My views are pretty simple.  We should have defense treaties with like-minded countries to deter aggression.  Otherwise try to avoid going to war.  Trade freely with all nations, except under a few very limited conditions.  I have an open mind as to what sort of military behavior or human rights abuses calls for sanctions, but in general I think the bar should be pretty high.

What about non-military predatory behavior, such as what China is accused of?  First we need to figure out the facts.  The news media has recently reported claims of Chinese spying that turned out to be false.  When there is Chinese spying, or related behavior, it should be handled in the same way we’d handle spying from Russia or some other country.  Tit for tat is fine.  If they punch us, then punch back.  But it’s extremely unlikely that a policy such as 25% tariffs on Chinese goods, which was first developed as a weapon to be used to reduce our trade deficit, would suddenly be the appropriate policy for Chinese human rights abuses in Xinjiang, or Chinese spying on US tech firms.  What sort of tariff should we have on Vietnam, for its severe human rights abuses?  (Vietnam is in many ways the most similar country to China.  A reforming communist East Asian country that is growing fast and still has lots of human rights abuses.)

Some regard China as a military threat to the US, which I think is implausible.  The combined strength of NATO plus Japan, South Korea, Australia and New Zealand towers over anything else on the planet.  These mutual defense pacts are hugely successful and will almost never be attacked by outsiders (except possibly by the accidental launch of nukes or, of course, terrorism.)

To summarize, I’m a utilitarian on foreign policy.  Show me evidence that an alternative plan will make the world a better place, and I’ll support it.  I’m not an ideologue.  But right now the evidence suggests that mutual defense and free trade are generally the best options.

I’m certainly no expert on foreign policy.  But when I read some of my commenters, I feel like most other people are even more clueless than me.

One final point.  Whenever you read a commenter saying,”Sumner believes . . .” you can be pretty confident that I do not in fact believe what comes next.  And when you read, “Because he has a Chinese wife, Sumner believes . . .” LOL.

Update:  I recommend this Edward Luce piece in the FT:

In most professions, such a litany of errors would prompt a soul-searching. Heads would roll. Schools of thought would close down. The magic of Mr Trump is that by uniting the elites in revulsion against his abrasive style, he has restored their sense of moral self-belief. Last month, William Kristol, a leading Never Trumper and Iraq war cheerleader tweeted: “Shouldn’t an important foreign policy goal of the next couple of decades be regime change in China?”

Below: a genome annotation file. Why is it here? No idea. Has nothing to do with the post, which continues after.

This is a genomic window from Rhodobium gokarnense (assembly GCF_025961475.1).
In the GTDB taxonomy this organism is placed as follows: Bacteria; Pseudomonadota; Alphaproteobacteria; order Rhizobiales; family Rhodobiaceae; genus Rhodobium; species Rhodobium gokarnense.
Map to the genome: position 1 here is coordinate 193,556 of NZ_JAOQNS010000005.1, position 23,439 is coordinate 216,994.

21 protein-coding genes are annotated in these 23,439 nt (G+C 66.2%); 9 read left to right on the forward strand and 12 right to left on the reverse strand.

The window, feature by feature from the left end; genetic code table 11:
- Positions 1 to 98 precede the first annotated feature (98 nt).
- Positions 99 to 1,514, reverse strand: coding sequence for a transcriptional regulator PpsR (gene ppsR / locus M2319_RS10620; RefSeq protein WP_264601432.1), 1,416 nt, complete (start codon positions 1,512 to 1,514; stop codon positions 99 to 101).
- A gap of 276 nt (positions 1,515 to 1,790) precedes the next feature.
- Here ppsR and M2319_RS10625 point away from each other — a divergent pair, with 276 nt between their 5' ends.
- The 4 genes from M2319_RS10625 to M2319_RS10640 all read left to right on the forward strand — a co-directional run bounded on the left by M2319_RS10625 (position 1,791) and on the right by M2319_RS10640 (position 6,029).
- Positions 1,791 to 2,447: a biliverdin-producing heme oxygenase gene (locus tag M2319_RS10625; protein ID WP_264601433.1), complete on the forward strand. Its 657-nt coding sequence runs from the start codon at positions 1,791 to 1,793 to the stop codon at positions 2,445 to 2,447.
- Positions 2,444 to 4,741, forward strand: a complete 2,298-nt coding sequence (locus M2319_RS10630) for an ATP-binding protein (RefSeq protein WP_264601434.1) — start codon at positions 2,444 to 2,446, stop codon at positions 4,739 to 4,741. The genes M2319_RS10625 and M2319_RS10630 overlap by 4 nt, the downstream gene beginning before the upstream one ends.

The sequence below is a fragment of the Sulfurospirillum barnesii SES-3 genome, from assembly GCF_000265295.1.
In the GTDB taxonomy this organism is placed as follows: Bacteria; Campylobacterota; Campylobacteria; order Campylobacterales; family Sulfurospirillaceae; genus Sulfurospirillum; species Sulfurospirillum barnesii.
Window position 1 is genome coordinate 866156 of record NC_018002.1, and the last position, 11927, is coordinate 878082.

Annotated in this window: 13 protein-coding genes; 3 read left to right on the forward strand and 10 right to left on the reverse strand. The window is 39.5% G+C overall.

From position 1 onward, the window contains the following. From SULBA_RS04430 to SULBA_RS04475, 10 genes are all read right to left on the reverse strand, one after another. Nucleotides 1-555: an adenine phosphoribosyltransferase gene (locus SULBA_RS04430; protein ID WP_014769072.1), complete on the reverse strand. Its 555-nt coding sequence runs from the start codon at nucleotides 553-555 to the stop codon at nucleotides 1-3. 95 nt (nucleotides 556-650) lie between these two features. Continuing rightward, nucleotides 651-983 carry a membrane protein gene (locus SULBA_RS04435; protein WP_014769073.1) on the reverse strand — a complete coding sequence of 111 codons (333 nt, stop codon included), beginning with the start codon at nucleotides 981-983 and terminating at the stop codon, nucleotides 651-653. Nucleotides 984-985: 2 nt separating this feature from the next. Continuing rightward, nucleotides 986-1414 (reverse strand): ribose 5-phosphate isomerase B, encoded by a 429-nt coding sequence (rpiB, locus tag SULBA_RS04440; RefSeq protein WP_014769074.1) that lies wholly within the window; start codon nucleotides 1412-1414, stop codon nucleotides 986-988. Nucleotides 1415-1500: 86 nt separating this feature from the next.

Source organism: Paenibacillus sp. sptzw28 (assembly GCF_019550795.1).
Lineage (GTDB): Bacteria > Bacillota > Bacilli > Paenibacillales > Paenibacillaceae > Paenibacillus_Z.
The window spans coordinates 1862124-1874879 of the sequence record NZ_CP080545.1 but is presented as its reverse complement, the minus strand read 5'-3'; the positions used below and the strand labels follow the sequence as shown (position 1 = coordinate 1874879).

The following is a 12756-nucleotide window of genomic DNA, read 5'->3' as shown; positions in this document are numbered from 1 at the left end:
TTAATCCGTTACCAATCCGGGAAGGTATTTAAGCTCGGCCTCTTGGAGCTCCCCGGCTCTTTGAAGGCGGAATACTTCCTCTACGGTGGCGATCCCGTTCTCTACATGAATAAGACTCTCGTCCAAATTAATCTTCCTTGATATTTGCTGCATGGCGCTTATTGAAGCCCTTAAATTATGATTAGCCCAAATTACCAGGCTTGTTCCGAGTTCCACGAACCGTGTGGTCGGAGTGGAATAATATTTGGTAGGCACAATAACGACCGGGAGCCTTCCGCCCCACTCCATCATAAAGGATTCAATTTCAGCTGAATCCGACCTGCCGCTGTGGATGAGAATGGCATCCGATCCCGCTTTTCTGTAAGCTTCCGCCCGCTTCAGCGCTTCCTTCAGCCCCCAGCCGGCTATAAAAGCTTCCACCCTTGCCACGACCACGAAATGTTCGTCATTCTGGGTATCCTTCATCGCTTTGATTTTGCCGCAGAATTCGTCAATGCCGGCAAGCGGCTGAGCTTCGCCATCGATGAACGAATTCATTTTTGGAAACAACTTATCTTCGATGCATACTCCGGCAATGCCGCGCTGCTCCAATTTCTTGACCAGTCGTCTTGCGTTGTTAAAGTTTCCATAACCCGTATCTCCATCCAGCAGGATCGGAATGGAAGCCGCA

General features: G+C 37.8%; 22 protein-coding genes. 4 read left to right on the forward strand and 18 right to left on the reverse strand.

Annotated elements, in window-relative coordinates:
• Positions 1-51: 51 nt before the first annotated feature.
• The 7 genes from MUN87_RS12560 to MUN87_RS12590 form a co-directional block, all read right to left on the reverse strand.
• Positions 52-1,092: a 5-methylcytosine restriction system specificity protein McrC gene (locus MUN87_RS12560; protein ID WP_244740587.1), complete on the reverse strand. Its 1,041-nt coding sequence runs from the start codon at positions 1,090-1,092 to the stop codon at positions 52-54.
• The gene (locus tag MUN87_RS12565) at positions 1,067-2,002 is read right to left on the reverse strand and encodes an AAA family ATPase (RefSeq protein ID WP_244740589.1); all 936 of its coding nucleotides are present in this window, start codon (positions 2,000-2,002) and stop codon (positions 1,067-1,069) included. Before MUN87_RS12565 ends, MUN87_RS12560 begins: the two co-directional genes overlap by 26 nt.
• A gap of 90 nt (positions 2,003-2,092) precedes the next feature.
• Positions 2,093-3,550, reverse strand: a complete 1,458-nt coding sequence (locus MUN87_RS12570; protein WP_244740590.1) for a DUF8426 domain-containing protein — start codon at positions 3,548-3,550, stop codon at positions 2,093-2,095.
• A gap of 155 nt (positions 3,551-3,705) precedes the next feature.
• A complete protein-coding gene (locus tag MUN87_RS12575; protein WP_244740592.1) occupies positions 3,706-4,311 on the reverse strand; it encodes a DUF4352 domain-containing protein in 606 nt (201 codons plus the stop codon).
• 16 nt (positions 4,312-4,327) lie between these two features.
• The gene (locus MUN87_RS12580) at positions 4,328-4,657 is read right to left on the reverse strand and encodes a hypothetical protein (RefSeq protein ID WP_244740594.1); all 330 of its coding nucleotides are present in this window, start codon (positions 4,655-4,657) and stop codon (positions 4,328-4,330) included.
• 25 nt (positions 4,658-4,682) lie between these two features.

On China, Mr Trump and the blob are ominously coming around to the same view — that it must be confronted. They differ on methods. Mr Trump’s critics would prefer the US to build an allied consensus to win the “new cold war.” They dislike Mr Trump’s bilateral pugilism. They also bemoan his obliviousness. How could he have not known of the arrest of one of China’s business stars on the same day he was negotiating a truce with its president?

Yet they concede that Mr Trump has identified the right target. All of which presages danger. Whenever Mr Trump leaves office, the chances are that the blob will find itself back in the situation room. The story of this young century is a series of US blunders that boosted China’s power far beyond its expectations. It would be odd to hand back control to the people who brought this about.


The Republican Party’s future

Here’s the state of Britain’s right wing party, supposedly being torn apart by Brexit:

Alan Duncan, a junior minister in the Foreign Office, said of the Tory MPs who had triggered the confidence vote: “This is an act of irresponsibility, foolishness and national vandalism.”

“Any attempt to replace the prime minister in the middle of all this is utterly reckless and brainless. Anyone who has done this should be ashamed of themselves. They are not acting in the national interest.”

If Mrs May lost a vote of confidence or decided to resign, it would plunge the party into a formal leadership contest; there is no clear frontrunner to replace her and any contest would be highly divisive and could take weeks to play out.